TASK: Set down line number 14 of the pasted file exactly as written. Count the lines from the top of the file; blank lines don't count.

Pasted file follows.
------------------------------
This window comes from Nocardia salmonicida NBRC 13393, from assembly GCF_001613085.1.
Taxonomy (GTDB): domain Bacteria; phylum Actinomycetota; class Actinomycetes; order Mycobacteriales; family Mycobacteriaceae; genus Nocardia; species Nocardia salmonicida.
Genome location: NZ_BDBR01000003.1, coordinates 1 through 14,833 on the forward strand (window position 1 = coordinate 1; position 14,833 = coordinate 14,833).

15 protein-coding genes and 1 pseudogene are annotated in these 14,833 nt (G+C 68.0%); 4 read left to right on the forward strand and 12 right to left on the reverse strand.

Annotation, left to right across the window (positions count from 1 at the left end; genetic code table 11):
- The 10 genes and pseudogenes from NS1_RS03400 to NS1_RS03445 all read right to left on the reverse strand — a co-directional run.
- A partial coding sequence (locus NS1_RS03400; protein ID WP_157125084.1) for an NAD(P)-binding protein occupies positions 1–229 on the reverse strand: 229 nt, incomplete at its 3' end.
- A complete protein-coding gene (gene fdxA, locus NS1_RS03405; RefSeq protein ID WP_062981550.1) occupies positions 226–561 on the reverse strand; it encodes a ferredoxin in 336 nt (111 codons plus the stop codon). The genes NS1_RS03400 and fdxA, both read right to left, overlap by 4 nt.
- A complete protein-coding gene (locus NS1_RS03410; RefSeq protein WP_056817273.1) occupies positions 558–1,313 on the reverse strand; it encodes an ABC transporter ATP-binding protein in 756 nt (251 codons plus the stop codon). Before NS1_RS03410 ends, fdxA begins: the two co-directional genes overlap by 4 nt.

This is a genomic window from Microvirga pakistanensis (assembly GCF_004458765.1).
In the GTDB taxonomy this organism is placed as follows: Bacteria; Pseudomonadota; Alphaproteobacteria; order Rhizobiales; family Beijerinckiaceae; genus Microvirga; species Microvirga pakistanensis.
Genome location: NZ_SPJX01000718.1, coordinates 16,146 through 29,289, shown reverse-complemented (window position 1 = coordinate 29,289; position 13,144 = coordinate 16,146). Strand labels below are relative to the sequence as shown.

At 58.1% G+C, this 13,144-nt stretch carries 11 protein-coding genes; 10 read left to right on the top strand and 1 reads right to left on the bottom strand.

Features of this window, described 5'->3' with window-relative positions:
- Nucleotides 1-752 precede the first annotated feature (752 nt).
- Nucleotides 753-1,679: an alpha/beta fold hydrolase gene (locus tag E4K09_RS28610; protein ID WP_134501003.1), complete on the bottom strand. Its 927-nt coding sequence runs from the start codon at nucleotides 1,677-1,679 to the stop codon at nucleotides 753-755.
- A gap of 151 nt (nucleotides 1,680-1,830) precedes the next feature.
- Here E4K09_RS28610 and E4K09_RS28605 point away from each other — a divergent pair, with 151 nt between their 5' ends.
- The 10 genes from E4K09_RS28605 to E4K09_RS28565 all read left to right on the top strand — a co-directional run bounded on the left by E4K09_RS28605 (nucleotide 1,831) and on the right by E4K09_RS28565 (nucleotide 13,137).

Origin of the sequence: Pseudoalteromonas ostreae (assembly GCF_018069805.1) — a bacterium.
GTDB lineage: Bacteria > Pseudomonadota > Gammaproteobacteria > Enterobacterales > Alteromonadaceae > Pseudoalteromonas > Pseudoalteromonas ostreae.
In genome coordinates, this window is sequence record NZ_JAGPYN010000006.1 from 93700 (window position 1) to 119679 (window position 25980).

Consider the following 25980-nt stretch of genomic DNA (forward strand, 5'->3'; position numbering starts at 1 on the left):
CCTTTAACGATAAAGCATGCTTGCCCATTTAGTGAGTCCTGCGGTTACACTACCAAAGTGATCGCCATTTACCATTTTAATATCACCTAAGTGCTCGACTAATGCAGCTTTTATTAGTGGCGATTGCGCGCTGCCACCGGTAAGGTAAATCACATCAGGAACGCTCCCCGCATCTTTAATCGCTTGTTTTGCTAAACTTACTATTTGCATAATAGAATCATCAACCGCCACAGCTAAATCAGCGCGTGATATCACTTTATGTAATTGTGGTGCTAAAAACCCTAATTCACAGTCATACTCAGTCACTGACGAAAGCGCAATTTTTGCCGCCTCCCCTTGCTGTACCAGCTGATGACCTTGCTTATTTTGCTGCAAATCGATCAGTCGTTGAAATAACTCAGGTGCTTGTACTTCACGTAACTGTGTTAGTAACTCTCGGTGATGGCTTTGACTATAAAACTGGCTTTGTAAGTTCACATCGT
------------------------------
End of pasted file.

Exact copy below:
Features of this window, described 5'->3' with window-relative positions: